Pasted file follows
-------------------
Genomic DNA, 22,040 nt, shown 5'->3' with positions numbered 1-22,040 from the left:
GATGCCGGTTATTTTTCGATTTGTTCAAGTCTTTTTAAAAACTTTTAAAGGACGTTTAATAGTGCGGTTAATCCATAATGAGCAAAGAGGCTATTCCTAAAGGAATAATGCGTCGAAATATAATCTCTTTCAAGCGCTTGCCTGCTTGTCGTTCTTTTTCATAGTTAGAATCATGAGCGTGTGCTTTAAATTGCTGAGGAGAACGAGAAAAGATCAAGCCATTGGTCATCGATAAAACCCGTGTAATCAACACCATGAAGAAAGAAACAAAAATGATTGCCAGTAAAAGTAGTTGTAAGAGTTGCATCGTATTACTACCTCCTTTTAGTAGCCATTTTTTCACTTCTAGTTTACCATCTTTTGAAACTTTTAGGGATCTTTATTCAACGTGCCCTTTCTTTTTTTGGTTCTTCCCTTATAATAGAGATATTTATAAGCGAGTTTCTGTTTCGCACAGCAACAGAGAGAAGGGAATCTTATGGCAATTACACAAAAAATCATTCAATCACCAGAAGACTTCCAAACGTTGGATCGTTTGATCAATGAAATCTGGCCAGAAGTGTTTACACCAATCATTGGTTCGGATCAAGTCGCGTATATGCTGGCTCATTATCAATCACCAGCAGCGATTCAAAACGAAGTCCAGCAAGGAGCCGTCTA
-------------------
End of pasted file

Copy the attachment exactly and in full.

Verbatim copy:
Genomic DNA, 22,040 nt, shown 5'->3' with positions numbered 1-22,040 from the left:
GATGCCGGTTATTTTTCGATTTGTTCAAGTCTTTTTAAAAACTTTTAAAGGACGTTTAATAGTGCGGTTAATCCATAATGAGCAAAGAGGCTATTCCTAAAGGAATAATGCGTCGAAATATAATCTCTTTCAAGCGCTTGCCTGCTTGTCGTTCTTTTTCATAGTTAGAATCATGAGCGTGTGCTTTAAATTGCTGAGGAGAACGAGAAAAGATCAAGCCATTGGTCATCGATAAAACCCGTGTAATCAACACCATGAAGAAAGAAACAAAAATGATTGCCAGTAAAAGTAGTTGTAAGAGTTGCATCGTATTACTACCTCCTTTTAGTAGCCATTTTTTCACTTCTAGTTTACCATCTTTTGAAACTTTTAGGGATCTTTATTCAACGTGCCCTTTCTTTTTTTGGTTCTTCCCTTATAATAGAGATATTTATAAGCGAGTTTCTGTTTCGCACAGCAACAGAGAGAAGGGAATCTTATGGCAATTACACAAAAAATCATTCAATCACCAGAAGACTTCCAAACGTTGGATCGTTTGATCAATGAAATCTGGCCAGAAGTGTTTACACCAATCATTGGTTCGGATCAAGTCGCGTATATGCTGGCTCATTATCAATCACCAGCAGCGATTCAAAACGAAGTCCAGCAAGGAGCCGTCTA